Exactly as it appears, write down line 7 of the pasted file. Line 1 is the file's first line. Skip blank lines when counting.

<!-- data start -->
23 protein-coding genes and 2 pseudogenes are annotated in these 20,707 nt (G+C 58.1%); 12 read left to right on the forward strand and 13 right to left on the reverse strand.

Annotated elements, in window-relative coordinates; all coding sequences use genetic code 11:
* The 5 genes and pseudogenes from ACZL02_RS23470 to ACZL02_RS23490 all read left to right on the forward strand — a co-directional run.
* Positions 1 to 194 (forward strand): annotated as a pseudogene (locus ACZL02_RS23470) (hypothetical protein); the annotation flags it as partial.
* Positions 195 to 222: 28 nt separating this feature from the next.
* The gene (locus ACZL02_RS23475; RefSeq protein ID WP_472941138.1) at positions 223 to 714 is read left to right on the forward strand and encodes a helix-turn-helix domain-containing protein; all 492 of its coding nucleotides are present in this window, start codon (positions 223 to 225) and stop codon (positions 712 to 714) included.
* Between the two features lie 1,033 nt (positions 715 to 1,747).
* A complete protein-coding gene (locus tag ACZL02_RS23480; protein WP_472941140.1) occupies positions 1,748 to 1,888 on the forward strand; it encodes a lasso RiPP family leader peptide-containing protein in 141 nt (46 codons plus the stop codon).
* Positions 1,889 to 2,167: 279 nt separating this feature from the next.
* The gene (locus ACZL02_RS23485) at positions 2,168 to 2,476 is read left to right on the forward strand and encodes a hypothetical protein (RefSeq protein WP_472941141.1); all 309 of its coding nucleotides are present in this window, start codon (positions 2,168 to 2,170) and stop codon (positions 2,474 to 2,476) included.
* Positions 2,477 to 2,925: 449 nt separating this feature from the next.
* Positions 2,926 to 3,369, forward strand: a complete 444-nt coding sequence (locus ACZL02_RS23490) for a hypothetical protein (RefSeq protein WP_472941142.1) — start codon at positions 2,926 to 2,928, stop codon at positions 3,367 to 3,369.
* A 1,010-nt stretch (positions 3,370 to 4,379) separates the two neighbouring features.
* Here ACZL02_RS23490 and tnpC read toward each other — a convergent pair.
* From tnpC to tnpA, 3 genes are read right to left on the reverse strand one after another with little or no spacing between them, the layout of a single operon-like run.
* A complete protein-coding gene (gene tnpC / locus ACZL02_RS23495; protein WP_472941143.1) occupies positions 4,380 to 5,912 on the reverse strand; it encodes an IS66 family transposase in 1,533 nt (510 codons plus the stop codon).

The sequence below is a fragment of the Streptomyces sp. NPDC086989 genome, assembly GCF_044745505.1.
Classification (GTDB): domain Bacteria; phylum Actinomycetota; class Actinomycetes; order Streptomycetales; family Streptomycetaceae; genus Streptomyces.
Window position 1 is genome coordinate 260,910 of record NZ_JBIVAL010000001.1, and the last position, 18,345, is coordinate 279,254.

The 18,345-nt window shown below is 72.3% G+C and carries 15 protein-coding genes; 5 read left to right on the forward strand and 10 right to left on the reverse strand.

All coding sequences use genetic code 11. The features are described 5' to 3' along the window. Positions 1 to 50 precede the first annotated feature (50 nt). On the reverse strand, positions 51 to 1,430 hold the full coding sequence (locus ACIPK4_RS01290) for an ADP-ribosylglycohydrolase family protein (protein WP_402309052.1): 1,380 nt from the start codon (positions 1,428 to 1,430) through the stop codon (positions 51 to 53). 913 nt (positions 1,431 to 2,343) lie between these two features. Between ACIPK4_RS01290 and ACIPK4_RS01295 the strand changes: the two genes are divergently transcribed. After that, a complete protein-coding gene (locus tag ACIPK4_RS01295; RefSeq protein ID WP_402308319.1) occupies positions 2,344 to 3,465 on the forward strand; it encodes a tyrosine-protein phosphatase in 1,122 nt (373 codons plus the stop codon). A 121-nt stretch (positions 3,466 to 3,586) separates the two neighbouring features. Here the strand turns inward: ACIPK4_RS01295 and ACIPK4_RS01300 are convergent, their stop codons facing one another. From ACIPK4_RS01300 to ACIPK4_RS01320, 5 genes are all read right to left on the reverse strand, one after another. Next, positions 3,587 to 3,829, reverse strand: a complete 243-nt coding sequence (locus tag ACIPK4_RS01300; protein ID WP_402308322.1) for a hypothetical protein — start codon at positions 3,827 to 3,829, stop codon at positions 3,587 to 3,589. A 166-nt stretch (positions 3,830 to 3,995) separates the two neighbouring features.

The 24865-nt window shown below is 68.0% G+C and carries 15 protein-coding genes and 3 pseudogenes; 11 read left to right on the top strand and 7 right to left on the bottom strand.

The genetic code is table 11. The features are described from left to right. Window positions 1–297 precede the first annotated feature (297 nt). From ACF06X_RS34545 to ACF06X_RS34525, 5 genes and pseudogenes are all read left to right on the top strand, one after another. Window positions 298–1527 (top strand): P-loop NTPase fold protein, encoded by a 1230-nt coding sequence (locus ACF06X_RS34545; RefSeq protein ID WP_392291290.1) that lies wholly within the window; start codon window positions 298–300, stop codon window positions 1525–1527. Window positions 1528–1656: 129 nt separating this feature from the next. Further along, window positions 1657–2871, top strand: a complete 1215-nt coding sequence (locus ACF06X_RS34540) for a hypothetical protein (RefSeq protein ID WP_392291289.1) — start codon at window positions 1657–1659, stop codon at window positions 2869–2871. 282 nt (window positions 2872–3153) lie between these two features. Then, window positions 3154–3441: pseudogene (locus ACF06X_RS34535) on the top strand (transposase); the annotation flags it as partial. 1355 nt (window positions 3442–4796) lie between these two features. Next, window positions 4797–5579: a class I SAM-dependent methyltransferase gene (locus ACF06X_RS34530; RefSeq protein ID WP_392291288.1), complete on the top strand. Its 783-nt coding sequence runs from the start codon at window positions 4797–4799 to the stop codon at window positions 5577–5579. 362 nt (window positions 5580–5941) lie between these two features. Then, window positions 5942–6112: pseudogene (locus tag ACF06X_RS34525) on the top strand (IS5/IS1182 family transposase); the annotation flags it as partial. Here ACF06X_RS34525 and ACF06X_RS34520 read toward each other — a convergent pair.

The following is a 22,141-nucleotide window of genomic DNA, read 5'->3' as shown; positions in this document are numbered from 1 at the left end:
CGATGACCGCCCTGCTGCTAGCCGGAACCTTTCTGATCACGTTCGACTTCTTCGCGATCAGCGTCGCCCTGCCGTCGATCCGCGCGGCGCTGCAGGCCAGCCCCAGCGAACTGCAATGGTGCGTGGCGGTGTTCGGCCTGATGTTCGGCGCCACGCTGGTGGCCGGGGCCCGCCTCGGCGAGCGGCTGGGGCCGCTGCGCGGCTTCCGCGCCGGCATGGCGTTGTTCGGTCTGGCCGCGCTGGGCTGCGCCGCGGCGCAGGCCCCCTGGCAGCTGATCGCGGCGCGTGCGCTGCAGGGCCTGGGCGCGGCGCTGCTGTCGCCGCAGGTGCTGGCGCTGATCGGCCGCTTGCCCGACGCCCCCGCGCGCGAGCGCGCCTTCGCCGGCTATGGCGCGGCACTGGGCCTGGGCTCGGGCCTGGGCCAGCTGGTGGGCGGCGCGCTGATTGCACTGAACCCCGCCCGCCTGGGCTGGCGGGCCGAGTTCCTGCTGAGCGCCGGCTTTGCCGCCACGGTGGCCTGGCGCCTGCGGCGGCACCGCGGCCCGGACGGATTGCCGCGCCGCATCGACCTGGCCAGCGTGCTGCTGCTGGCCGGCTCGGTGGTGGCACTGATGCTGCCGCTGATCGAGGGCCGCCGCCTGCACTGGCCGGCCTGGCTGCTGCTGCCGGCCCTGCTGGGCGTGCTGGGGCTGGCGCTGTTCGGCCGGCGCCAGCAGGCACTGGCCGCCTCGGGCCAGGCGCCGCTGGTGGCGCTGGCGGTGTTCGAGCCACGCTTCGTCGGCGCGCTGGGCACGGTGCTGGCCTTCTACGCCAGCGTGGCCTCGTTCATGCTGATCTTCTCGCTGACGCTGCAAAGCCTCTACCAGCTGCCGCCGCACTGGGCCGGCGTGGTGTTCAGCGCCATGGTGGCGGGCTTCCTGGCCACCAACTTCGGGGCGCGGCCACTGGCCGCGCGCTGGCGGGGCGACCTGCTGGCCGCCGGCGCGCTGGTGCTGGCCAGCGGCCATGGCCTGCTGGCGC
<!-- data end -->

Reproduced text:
* Between the two features lie 1,033 nt (positions 715 to 1,747).